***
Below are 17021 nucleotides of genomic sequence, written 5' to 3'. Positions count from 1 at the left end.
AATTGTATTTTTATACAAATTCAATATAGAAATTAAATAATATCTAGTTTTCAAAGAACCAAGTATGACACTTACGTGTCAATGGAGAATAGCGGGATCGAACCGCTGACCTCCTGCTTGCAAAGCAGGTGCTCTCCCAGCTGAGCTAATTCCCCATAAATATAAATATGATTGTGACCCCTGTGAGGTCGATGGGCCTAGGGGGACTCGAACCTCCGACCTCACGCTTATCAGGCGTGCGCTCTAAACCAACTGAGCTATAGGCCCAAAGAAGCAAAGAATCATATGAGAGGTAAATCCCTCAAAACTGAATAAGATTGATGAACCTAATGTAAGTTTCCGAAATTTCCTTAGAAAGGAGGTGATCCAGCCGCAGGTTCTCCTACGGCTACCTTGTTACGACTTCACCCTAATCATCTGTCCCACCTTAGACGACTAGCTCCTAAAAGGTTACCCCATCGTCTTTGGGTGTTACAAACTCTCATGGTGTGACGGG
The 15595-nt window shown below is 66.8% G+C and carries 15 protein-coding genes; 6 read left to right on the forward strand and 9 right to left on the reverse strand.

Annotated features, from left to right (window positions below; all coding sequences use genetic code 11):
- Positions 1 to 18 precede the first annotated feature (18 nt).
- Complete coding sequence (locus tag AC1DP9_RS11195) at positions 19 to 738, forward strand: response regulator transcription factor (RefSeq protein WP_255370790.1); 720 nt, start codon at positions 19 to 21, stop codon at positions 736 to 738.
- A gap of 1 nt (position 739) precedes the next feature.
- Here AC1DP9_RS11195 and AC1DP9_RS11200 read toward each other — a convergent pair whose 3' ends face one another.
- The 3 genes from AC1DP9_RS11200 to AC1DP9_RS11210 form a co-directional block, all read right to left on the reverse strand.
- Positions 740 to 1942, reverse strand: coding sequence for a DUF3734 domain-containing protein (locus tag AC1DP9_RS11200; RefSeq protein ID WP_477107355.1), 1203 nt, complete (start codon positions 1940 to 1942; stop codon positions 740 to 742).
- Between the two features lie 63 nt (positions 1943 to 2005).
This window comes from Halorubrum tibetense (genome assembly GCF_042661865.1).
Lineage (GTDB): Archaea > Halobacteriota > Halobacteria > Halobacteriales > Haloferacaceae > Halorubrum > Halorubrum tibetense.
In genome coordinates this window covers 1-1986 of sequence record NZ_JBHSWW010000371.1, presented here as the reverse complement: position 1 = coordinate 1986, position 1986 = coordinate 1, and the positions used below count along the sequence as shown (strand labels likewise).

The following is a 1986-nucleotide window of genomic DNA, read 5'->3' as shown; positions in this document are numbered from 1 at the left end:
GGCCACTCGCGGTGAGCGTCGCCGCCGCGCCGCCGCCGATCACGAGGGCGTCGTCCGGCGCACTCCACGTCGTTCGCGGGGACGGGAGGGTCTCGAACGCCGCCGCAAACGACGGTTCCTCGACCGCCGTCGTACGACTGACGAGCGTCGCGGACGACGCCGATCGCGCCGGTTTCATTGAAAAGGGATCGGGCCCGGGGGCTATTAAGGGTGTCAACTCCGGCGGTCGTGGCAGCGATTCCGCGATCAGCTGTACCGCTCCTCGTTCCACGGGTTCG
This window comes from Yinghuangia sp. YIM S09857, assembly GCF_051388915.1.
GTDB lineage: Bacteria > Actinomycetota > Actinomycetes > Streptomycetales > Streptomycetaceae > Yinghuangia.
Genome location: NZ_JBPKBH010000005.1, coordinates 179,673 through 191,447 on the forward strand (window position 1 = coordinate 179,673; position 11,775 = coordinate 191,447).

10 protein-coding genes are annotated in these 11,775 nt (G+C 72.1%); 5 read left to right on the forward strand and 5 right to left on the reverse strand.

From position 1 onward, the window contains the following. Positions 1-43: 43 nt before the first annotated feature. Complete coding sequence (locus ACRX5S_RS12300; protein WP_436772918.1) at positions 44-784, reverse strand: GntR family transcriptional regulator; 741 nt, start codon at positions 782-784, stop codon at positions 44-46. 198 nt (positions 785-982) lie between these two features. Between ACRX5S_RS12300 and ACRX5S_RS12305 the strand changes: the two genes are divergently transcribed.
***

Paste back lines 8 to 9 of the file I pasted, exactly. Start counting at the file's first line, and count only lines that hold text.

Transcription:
- Here AC1DP9_RS11195 and AC1DP9_RS11200 read toward each other — a convergent pair whose 3' ends face one another.
- The 3 genes from AC1DP9_RS11200 to AC1DP9_RS11210 form a co-directional block, all read right to left on the reverse strand.